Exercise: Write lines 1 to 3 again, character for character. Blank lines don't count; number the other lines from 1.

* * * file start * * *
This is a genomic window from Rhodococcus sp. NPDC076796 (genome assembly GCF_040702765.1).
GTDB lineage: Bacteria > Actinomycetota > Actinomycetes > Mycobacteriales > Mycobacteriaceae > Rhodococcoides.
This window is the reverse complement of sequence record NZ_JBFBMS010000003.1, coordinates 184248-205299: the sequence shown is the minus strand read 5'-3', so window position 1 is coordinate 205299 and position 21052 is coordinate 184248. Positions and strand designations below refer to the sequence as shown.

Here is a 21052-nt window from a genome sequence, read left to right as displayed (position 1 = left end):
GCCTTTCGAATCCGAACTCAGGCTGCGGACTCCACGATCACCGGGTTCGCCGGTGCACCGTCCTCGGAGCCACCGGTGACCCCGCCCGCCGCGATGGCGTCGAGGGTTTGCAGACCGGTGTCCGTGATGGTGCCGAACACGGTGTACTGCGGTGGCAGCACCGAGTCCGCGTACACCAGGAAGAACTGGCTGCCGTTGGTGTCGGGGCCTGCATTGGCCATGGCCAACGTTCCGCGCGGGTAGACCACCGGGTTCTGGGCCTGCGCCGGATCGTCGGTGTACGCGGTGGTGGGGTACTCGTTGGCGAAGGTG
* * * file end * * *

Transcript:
This is a genomic window from Rhodococcus sp. NPDC076796 (genome assembly GCF_040702765.1).
GTDB lineage: Bacteria > Actinomycetota > Actinomycetes > Mycobacteriales > Mycobacteriaceae > Rhodococcoides.
This window is the reverse complement of sequence record NZ_JBFBMS010000003.1, coordinates 184248-205299: the sequence shown is the minus strand read 5'-3', so window position 1 is coordinate 205299 and position 21052 is coordinate 184248. Positions and strand designations below refer to the sequence as shown.